Rural crime is an important issue for Sussex Police due to the large geographic areas across the county that are defined as 'rural', but rural crime is known to be under-reported.
Rural crime can be perpetrated by opportunists or organised groups of criminals who travel the countryside specifically targeting rural locations.
The 2018 NFU Mutual Crime Report indicates cost of rural crime to the UK as £44.5m in 2017 (this figure only takes into account agricultural crimes). The 2018 National Rural Crime Survey identified that rural crime is under reported so it is believed that the actual cost of rural crime to the economy is much higher. Rural crime can have the effect of increased insurance premiums, higher food prices and damage the infrastructure of rural communities.
What is Rural Crime?
Following consultation and review across other force areas and the National Wildlife Crime Unit a small working group has been created to progress this. They have provisionally agreed a shared working definition of rural crime in Sussex, as any crime of an agricultural, environmental, wildlife or heritage nature.
- Agricultural - working farms, farm machinery, farm buildings, small holdings, offences against livestock, equine crime and crimes at isolated rural buildings.
- Environmental Crime - this includes illegal waste dumping, fly tipping, polluting water courses and pollution of the land. Sussex Police also assist the Environment Agency in the investigation of these crimes. Our Wildlife Crime page holds further information.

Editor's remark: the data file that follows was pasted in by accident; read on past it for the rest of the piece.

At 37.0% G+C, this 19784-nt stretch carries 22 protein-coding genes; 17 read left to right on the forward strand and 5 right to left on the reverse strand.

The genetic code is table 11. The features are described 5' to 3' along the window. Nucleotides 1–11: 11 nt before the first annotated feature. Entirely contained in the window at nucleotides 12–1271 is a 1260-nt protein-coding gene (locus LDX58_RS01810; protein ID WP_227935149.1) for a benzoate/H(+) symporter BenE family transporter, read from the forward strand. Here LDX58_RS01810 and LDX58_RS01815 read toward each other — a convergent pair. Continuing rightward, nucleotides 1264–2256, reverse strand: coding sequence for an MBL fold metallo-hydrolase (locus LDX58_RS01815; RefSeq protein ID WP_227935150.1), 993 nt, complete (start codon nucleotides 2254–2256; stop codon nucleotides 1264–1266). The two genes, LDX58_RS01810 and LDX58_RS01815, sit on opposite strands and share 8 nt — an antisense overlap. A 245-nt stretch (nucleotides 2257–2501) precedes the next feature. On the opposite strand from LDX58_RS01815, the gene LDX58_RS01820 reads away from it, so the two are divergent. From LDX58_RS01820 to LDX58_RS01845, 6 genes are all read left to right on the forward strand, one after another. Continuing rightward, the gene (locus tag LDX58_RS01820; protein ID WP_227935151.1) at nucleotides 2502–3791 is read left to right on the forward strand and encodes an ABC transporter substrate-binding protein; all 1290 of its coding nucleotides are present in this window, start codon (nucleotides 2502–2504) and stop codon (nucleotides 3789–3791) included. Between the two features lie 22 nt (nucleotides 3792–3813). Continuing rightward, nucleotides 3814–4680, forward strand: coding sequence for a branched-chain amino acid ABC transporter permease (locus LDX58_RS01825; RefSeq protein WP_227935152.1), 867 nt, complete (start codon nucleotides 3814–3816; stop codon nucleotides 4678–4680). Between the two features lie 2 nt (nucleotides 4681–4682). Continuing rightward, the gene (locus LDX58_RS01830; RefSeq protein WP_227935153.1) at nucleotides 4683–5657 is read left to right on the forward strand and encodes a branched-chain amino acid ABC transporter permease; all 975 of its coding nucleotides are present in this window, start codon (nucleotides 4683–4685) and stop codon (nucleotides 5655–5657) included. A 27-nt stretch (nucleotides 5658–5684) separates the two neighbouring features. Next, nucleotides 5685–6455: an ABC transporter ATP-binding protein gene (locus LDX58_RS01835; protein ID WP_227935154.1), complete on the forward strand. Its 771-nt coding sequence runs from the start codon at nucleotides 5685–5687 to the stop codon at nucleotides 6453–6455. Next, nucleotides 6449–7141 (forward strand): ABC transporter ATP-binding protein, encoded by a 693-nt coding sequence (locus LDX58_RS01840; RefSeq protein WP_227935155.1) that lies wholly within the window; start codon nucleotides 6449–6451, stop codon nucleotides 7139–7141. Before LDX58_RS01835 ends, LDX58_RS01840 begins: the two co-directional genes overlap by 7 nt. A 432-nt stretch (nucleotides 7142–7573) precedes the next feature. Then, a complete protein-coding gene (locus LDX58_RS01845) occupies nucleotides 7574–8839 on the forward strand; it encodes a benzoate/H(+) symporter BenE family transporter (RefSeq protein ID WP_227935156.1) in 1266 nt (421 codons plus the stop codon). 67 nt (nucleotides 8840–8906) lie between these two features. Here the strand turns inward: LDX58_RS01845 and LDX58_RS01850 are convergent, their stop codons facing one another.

- Wildlife - illegal hare coursing, poaching, interference with protected species. For more details on wildlife crime.
- Heritage - lead theft from churches, ancient monuments, illegal metal detecting and arts and antiquities offences. Any offence which harms the value of England's heritage assets and their settings to this and future generations'.
Our Rural Crime Prevention page contains useful advice.
Sussex Police are working with partners and agencies to successfully tackle rural crime in Sussex:
Since the launch in 2015, Equine Rangers have reported anti-social driving to Op Crackdown and incidents of flytipping to the Council. The Rangers themselves have had an excellent reception with local people stopping in the street to ask about what they are doing and the Equine Rangers being able to engage and offer crime prevention advice and rural community reassurance. They are a great link between the police and local communities. The Rangers are really enjoying being Community Volunteers, and value has been restored in horses and riders.
In 2018 Sussex Police signed up to Operation Traverse to undertake joint patrols with members of the Angling Trust Voluntary Bailiff Scheme and the Environment Agency. Supporting this scheme Sussex Police is able to target anti social behaviour, hgih value fish thefts, drug misuse and other criminal activity.
The plan is to bring all the rural watches under the banner of Countrywatch. We will tell you more about that in the coming months, make sure you are signed up to In The Know to get the details.
If you see something suspicious please report it online or by calling 101.
You can also report anonymously by calling Crimestoppers on 0800 555 111 or report online.
Or you can anonymously report industrial fly-tipping, hare coursing, livestock theft and machinery theft on Crimestoppers' rural crime hotline 0800 783 0137 or online.